One thing which is noticeable when talking to the 6-year old who lives in my house, is how his school demonises 'teenagers'. His school only takes children up to the age of 11 so seems to feel free to portray teenagers as responsible for all the crime in the local neighbourhood. This has been done to such an extent that to this boy and his friends the term no longer designates a period of life most of us go through, but has become synonymous with the word 'criminal' or at least 'delinquent'. In the past we clarified our labelling and they were called 'teenage delinquents' to distinguish them from normal teenagers, but that distinction seems to have disappeared. Of course some of the crime in the neighbourhood is committed by teenagers but a lot of it is not. When a bench was stolen from the school playground, teenagers were blamed. If it had been found turned upside down in the nearby park with tags sprayed all over it, I might have agreed, but it entirely disappeared from the district. No teenagers could be bothered to carry a heavy wooden bench for three miles. It is clear it was stolen to order by people with access to a van and able to leave no trace, this does not sound like teenagers. Yet, the school somehow feels it has to be teenagers and not older criminals.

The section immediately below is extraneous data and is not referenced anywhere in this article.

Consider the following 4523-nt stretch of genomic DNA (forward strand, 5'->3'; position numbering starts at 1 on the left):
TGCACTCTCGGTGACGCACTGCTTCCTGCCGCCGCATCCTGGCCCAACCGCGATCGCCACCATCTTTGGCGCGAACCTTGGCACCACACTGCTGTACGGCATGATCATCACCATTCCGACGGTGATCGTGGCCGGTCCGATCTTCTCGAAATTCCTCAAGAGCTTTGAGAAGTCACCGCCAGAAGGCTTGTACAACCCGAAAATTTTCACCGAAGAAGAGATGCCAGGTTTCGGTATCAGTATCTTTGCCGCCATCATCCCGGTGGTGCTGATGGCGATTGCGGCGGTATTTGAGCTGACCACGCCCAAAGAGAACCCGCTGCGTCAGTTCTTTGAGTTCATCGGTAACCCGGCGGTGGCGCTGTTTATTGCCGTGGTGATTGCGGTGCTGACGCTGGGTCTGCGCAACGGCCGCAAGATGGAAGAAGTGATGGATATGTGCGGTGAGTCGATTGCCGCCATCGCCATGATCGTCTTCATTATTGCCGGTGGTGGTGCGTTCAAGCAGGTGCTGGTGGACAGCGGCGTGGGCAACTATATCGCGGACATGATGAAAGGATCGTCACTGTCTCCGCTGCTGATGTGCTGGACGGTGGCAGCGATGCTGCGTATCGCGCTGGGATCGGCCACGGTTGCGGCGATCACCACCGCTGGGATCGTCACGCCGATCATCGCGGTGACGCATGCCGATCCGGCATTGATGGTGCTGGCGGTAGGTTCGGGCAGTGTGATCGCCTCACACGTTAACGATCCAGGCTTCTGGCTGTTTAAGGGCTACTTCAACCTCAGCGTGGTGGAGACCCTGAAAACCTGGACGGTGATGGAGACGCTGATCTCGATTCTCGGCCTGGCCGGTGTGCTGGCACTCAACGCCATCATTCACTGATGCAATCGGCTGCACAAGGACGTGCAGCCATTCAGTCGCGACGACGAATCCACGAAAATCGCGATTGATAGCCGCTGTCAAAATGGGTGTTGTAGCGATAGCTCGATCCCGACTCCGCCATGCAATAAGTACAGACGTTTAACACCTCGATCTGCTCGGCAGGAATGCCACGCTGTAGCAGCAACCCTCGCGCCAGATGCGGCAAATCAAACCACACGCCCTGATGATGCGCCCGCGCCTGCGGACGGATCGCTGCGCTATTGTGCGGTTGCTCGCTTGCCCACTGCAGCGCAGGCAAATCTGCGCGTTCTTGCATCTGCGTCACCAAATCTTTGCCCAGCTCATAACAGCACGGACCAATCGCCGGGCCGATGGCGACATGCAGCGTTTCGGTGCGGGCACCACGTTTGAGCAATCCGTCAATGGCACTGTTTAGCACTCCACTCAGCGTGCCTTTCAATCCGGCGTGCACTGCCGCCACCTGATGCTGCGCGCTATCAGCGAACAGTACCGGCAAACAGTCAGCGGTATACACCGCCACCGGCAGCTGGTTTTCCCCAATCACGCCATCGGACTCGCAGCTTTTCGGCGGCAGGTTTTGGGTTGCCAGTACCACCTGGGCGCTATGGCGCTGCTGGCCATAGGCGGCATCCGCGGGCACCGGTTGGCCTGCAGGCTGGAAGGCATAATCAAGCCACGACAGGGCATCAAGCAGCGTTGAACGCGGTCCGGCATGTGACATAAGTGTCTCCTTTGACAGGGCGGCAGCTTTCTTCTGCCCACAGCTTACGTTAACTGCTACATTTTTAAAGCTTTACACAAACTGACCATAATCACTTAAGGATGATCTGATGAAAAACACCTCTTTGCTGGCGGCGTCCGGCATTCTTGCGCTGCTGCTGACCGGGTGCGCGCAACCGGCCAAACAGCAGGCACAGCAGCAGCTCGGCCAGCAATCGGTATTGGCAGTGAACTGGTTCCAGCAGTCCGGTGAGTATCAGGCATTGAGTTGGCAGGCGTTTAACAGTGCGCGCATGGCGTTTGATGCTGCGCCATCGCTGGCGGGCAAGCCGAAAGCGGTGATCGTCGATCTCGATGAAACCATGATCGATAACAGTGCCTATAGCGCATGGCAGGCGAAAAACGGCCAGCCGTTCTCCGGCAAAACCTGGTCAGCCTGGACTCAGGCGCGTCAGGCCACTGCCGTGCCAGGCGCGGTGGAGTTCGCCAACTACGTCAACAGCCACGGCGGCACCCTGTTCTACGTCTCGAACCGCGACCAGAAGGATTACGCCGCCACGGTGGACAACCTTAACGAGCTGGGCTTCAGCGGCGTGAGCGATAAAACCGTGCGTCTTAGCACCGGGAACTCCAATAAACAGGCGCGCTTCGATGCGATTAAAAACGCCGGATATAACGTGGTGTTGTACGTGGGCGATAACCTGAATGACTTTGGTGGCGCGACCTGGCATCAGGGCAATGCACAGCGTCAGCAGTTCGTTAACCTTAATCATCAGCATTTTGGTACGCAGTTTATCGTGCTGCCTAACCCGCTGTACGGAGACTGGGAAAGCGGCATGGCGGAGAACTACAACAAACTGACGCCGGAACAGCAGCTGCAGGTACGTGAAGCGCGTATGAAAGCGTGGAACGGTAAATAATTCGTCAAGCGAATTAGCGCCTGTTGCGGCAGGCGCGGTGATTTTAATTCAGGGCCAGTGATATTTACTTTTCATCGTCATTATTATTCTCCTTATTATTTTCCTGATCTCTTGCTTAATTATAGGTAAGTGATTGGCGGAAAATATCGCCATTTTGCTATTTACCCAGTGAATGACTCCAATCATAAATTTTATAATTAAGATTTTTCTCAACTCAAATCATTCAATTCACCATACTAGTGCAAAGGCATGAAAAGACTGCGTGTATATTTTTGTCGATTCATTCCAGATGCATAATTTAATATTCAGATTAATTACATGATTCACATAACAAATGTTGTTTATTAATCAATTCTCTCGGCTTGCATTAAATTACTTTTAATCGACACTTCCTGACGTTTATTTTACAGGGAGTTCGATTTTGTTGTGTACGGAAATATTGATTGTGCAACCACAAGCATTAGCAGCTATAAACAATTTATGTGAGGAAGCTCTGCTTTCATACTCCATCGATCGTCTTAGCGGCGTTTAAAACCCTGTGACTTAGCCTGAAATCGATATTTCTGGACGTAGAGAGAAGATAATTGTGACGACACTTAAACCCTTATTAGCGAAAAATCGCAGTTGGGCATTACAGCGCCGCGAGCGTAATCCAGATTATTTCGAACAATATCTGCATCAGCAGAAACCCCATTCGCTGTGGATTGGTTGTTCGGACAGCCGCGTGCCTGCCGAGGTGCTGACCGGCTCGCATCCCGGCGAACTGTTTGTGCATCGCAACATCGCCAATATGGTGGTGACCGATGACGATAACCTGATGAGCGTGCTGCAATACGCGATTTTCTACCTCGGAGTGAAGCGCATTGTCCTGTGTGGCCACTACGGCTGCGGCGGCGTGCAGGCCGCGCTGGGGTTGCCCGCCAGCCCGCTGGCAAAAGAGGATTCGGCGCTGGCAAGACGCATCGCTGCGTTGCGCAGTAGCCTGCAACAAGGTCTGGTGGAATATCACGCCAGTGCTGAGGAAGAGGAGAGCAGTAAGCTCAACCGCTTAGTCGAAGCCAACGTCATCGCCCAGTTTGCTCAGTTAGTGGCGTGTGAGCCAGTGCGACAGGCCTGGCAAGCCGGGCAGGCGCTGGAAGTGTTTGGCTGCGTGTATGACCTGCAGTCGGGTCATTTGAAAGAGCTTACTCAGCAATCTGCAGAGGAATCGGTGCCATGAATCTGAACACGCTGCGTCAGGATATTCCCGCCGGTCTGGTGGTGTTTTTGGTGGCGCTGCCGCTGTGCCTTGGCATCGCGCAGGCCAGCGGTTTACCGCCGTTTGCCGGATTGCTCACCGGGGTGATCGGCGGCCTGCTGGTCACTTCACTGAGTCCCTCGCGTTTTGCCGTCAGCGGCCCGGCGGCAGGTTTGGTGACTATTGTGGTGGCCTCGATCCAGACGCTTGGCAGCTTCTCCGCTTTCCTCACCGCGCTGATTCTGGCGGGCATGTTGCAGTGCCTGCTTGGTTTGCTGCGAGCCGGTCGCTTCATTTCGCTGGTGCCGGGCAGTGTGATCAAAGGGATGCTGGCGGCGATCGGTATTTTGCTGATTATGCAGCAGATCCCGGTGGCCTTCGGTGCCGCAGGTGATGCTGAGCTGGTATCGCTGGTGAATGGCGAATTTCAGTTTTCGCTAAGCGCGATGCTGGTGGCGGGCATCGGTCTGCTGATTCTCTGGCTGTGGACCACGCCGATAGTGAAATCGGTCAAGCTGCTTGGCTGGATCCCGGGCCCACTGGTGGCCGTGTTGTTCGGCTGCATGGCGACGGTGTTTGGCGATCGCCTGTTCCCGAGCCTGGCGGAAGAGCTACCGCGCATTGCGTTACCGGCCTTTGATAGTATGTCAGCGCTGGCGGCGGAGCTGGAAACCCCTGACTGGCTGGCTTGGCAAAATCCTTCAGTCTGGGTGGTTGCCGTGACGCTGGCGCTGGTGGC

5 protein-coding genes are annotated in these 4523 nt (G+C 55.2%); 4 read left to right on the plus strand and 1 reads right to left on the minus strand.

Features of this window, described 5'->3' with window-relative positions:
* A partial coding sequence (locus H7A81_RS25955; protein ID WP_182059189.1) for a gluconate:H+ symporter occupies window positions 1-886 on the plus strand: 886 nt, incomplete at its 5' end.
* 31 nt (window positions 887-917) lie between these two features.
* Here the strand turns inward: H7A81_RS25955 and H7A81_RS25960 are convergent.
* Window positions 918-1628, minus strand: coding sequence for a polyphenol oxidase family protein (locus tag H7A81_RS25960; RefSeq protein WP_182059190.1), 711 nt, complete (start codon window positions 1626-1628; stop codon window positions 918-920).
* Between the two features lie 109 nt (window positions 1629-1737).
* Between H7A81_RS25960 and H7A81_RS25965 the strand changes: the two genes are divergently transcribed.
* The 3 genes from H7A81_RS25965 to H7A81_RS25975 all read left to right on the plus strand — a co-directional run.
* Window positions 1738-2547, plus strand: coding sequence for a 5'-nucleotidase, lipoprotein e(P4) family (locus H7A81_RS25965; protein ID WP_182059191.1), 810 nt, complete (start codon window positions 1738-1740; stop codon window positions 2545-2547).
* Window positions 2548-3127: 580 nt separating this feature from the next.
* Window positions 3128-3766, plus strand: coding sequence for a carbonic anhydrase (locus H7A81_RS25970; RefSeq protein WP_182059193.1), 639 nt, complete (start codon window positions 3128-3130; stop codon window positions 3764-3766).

What situation does this leave the 6-year old and I imagine all the other children in the school as they edge towards becoming teenagers themselves? I know in comedy, notably Harry Enfield's teenage character, Kevin, they mutate into a surly, argumentative being. However, now these children also imagine that they turn into criminals automatically too. This has grown to the extent that when the six year old sees teenagers he assumes they are committing a crime. We saw three boys probably ages 12-14 carrying a sofa and he said they must have stolen it. Then we saw them stopping at the house of an elderly woman and delivering it to her. It became clear she had bought it from a nearby second hand store but had been unable to transport it home. These boys were actually aiding their community but the view of the 6-year old had been so distorted he simply assumed a crime was being committed. Becoming a teenager is very tough anyway, you go through puberty and have all the issues of peer pressure, developing interest in the opposite sex (or the same sex) in a sexual way, acne, deciding what academic path you are going to go down, image issues and so on. There is often pressure to commit crime petty or more serious. However, the way that the school has been educating these pupils is that, well of course they will all commit crime because that is what teenagers do, they cannot help themselves. Coming from a Christian school this is a terrible abdication of direction for their pupils.